DESIGNING & DEVELOPING LEARNING ACTIVITIES

Wishing I Don't Blow It
circa 1972

When you wish upon a star, it makes no difference where you are.

 

But I thought it did.

 

When I was hired to direct a learning resource/simulation center at a university, I was a one-person department. And I was so determined to make a good impression. I had a dream that I could single-handedly design, develop, and implement a wide range of SBL activities.

 

I knew I couldn’t wave a wand over the students and turn them into RNs. (Although out of desperation I did try that one day.) I was getting frustrated. I realized that after 20 years of being a nurse, I was back to being a novice. Every time I toured institutions that had evidence-based simulation programs, I wanted to give up. I wished I worked at a larger institution. I wished I worked in Philadelphia or Oregon, or Maryland, or Texas. But here I was in Wilkes-Barre simply wishing upon stars and dreaming of one day having a simulation center that had the means to be an evidence-based center. But I knew it was a dream I could never make come true.

 

And I was right. I couldn’t. But WE could. I began looking to the stars. Not the celestial ones but simulation stars - experts in the field of simulation and staff who were passionate about SBL. I called simulation directors from the sites I toured and asked them to tell me their stories. I found INACSL, a community of simulation experts from all over the world, many at institutions just like mine. And we shared ideas. We asked questions and helped each other find solutions. I even had the opportunity to develop the international standards for simulation. At my university, I fought for positions and hired a group of individuals just as passionate about SBE as I am.  We printed the standards of simulation and began going through them, coming up with ideas as to how we could develop policies and incorporate SBL into our nursing program. And slowly, our simulation program evolved into an evidence-based program.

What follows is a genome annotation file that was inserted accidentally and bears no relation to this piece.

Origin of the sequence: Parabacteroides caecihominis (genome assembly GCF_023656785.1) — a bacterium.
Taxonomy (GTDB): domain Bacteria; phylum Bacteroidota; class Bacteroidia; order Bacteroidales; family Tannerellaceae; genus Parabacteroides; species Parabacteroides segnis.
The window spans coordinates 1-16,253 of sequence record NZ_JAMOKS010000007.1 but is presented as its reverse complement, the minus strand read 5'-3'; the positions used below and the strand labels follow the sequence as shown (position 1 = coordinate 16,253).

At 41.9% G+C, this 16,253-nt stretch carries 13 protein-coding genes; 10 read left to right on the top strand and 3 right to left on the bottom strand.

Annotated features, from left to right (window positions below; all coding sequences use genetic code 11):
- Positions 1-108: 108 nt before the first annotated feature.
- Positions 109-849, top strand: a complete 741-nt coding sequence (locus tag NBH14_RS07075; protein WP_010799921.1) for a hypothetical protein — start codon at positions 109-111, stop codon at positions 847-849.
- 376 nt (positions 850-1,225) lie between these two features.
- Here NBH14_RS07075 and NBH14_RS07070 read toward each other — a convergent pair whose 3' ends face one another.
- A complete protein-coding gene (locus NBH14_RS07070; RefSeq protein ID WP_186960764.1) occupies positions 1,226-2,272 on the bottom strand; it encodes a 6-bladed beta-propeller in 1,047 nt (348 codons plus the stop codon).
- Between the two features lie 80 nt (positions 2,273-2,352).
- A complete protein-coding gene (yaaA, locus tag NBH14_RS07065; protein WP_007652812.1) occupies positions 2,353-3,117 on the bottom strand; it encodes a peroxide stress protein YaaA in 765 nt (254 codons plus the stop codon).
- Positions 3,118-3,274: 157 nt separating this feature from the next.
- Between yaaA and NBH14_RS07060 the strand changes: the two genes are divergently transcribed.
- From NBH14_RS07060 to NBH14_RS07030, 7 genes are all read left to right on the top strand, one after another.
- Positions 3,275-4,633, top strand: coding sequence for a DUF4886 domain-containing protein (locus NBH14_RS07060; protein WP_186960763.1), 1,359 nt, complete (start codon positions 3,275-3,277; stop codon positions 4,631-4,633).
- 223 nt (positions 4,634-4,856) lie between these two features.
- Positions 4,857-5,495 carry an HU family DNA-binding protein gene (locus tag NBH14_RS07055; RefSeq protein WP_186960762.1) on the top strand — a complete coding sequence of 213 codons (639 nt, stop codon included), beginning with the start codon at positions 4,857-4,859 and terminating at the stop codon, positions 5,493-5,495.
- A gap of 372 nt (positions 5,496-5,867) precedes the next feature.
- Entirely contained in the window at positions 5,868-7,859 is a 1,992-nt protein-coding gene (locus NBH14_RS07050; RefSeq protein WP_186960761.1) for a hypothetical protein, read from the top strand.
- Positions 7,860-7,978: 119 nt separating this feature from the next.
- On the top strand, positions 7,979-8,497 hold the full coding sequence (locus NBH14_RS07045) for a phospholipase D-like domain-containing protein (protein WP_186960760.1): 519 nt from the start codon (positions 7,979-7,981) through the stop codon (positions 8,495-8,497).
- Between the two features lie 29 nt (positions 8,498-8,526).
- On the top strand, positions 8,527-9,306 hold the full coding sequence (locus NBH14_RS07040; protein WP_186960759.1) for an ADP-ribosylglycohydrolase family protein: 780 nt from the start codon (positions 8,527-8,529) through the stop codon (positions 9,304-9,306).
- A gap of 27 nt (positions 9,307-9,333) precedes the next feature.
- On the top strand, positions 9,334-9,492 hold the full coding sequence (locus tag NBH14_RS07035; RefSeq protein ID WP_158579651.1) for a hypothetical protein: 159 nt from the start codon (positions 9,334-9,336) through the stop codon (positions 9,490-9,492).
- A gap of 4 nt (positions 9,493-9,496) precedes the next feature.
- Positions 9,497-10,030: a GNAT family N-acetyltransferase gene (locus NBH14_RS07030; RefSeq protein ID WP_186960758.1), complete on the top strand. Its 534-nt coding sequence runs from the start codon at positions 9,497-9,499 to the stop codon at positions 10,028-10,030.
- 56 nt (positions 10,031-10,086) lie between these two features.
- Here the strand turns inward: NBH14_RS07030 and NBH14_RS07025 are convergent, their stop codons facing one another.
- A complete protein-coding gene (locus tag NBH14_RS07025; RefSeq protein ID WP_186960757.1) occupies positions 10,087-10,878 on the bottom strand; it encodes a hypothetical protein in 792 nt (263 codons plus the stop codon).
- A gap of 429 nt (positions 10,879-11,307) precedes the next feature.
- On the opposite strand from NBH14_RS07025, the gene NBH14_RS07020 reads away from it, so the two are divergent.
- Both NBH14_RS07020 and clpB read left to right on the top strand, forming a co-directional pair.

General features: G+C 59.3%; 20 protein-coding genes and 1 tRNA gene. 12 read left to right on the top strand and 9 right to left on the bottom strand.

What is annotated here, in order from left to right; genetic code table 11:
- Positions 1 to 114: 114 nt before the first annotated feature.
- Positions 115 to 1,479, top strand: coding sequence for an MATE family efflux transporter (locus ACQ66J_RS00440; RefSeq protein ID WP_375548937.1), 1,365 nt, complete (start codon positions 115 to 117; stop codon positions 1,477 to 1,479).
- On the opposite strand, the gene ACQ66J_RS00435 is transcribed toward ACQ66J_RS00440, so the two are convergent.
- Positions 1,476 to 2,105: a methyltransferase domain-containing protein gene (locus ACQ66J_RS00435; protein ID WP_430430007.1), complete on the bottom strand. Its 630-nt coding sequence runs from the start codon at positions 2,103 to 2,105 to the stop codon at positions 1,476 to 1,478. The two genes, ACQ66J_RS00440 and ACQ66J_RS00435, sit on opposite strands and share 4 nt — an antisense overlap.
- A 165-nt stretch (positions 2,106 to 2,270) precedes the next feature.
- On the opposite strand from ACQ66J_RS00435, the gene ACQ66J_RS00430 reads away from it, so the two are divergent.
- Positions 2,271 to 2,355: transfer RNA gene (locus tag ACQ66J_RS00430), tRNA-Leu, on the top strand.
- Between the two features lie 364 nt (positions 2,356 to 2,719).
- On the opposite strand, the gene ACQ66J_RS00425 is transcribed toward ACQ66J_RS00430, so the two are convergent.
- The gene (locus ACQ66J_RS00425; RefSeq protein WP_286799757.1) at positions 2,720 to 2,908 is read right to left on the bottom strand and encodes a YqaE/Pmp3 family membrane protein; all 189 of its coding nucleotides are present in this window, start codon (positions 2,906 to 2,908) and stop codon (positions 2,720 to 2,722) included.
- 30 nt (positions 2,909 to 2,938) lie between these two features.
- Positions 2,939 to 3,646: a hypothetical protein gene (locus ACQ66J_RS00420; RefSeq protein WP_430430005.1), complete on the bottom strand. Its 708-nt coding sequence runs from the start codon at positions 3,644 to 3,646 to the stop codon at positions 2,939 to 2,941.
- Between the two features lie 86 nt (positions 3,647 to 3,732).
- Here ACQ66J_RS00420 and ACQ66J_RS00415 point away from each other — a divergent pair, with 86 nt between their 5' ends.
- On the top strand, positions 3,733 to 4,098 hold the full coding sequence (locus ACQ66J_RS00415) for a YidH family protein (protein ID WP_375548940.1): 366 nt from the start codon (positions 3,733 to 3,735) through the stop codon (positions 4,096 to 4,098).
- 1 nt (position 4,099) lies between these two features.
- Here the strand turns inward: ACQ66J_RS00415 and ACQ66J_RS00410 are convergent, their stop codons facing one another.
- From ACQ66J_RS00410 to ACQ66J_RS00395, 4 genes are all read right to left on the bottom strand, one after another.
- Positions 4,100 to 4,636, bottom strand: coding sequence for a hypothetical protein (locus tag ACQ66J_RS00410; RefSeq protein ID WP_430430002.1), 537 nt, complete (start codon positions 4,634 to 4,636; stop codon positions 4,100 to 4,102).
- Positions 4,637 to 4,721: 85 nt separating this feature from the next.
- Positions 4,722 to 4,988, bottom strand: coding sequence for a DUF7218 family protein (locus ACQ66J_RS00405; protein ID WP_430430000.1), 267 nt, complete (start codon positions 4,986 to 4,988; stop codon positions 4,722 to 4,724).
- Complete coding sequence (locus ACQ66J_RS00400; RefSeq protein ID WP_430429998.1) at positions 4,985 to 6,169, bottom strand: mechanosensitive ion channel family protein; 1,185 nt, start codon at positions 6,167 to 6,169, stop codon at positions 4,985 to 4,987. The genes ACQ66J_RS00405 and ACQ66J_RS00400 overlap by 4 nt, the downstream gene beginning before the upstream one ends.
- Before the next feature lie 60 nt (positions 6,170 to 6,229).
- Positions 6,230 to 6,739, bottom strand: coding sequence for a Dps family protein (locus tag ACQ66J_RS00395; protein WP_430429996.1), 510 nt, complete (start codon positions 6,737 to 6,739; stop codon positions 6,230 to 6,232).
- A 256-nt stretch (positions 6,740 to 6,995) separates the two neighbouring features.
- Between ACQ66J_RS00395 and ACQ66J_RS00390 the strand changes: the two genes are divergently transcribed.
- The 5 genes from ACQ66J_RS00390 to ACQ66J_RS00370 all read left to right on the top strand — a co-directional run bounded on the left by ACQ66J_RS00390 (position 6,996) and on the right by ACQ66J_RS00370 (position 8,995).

I conducted a needs assessment, presented financials to the dean, and got approval and funding for a new state-of-the-art simulation center. I worked directly with the architect and contractors to ensure things were done to maximize the educational potential of the environment.

 

As one person, I could only make a small difference, but working with others who shared my dream, we could make significant progress. And we did. And we continue to make progress. So now, when I meet others that think their institutions are not big enough to design and develop an evidence-based simulation program, or when I meet people that think they don’t know enough about simulation to make things happen, I tell them all the same thing - go ahead and dream big.

 

Reach for the stars (or rather reach out to the stars in the simulation community), and it will make no difference where you are.  Your dreams will come true.

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